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The Government today received High Court backing for the controversial stage-by-stage way it proposes to widen the ...
The Government today received High Court backing for the controversial stage-by-stage way it proposes to widen the M25 motorway. Surrey County Council asked a judge for permission to seek a Judicial Review, claiming Transport Secretary John McGregor's 'piecemeal approach' to the overall project was unlawful and prevented a balanced appraisal of its environmental impact.

Some sections will be increased to 14 lanes, making it the widest highway outside North America. The council wanted to apply for court orders quashing last July's decision to proceed with the first M25 widening scheme - the construction of paralell link roads along a seven-mile stretch between Junctions 12 and 15 with the motorway itself also being widened.

The council argued that the pnds sterling 144 million scheme could not be considered seperately from other plans in the pipeline for widening adjoining sections. It claimed the DoT had failed to show proper regard for European Law, the 1980 Highways Act and the Government's own design manual for roads and bridges.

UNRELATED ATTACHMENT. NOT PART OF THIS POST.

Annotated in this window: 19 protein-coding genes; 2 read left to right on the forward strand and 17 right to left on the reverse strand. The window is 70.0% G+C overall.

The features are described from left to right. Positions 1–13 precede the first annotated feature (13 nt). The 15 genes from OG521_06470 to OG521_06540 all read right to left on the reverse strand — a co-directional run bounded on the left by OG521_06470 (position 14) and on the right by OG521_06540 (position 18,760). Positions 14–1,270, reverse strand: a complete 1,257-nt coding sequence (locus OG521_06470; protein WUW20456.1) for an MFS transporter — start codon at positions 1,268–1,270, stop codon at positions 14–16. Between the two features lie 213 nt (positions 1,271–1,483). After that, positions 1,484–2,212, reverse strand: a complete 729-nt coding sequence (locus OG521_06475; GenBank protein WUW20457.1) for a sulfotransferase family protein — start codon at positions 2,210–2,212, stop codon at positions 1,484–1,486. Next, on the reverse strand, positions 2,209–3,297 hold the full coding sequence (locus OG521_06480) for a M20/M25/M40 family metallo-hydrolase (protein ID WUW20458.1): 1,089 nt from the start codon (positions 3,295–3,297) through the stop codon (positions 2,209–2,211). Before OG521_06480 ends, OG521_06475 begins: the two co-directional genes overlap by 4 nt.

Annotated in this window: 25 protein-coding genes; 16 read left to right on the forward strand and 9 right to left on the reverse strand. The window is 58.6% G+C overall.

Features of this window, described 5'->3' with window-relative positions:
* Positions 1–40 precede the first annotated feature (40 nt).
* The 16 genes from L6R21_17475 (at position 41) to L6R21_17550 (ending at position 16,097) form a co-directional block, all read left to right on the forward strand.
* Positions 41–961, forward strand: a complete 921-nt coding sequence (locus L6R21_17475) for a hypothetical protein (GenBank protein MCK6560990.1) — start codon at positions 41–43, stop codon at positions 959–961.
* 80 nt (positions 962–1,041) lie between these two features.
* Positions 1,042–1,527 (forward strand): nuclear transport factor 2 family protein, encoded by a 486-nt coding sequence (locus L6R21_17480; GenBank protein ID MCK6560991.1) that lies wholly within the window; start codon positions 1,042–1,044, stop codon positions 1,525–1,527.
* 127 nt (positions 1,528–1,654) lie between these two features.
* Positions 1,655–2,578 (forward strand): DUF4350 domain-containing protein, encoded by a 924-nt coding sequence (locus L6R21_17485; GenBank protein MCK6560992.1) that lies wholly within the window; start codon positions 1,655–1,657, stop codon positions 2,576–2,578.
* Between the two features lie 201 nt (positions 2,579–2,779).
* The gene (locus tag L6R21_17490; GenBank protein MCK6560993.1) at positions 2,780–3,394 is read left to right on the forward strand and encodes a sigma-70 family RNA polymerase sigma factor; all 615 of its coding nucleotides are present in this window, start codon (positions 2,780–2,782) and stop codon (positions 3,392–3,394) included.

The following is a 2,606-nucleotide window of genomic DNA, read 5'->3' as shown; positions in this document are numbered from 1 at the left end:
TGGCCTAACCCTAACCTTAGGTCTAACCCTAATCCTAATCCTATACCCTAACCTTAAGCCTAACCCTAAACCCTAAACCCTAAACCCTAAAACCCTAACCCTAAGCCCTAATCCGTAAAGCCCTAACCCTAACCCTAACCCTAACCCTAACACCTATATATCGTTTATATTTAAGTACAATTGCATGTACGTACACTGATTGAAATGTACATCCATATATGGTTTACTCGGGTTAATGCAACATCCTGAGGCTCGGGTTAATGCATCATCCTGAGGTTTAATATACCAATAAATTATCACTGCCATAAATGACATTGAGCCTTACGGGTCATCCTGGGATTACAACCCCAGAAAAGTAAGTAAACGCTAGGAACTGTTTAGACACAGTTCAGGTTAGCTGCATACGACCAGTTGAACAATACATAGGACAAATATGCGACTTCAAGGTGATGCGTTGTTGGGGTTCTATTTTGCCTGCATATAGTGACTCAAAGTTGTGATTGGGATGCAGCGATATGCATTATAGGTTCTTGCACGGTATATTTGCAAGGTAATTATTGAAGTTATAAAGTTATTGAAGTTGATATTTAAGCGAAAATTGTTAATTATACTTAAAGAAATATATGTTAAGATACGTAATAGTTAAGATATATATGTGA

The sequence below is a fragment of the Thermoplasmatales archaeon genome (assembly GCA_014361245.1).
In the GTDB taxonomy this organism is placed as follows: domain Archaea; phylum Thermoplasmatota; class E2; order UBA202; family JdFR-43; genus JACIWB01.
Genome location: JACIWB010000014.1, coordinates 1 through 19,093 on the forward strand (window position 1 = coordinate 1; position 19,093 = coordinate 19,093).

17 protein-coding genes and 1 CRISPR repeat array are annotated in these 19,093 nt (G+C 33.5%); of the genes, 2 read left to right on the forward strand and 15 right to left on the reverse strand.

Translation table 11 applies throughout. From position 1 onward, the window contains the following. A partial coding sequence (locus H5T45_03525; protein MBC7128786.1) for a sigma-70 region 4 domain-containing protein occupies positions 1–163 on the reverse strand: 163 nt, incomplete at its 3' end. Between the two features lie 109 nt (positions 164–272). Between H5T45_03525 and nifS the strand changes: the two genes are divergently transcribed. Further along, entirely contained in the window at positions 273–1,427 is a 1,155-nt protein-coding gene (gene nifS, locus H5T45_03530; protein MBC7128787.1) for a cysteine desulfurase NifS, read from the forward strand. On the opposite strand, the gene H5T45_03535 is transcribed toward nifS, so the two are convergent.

But Mr Justice MacPherson ruled their case was not 'truly arguable'. He said the Government had given assurances that when a public inquiry into the scheme takes place next June environmental assessments would include present and potential problems in other sections to be widened, including between Junctions 10 to 12 and 15 to 21.

The judge said he would also 'kill' today's application for Judicial Review because it was 'premature'. He added: 'that is not to say I do not understand the fears and worries of those who live in the area where this monster development is to take place.'. He did not mean 'monster' to sound derogative but it was a major piece of road development which would not take place without the most careful scrutiny at the public inquiry by all those involved, including Mr McGregor.

Later, Mr Geoff Lamb, Surrey's Director of Highways and Transport, said it was likely that the council would appeal against today's ruling. The judge's statement on the manner in which the environment assessment would be conducted was 'of considerable reassurance to the county council and the people of Surrey', he added.

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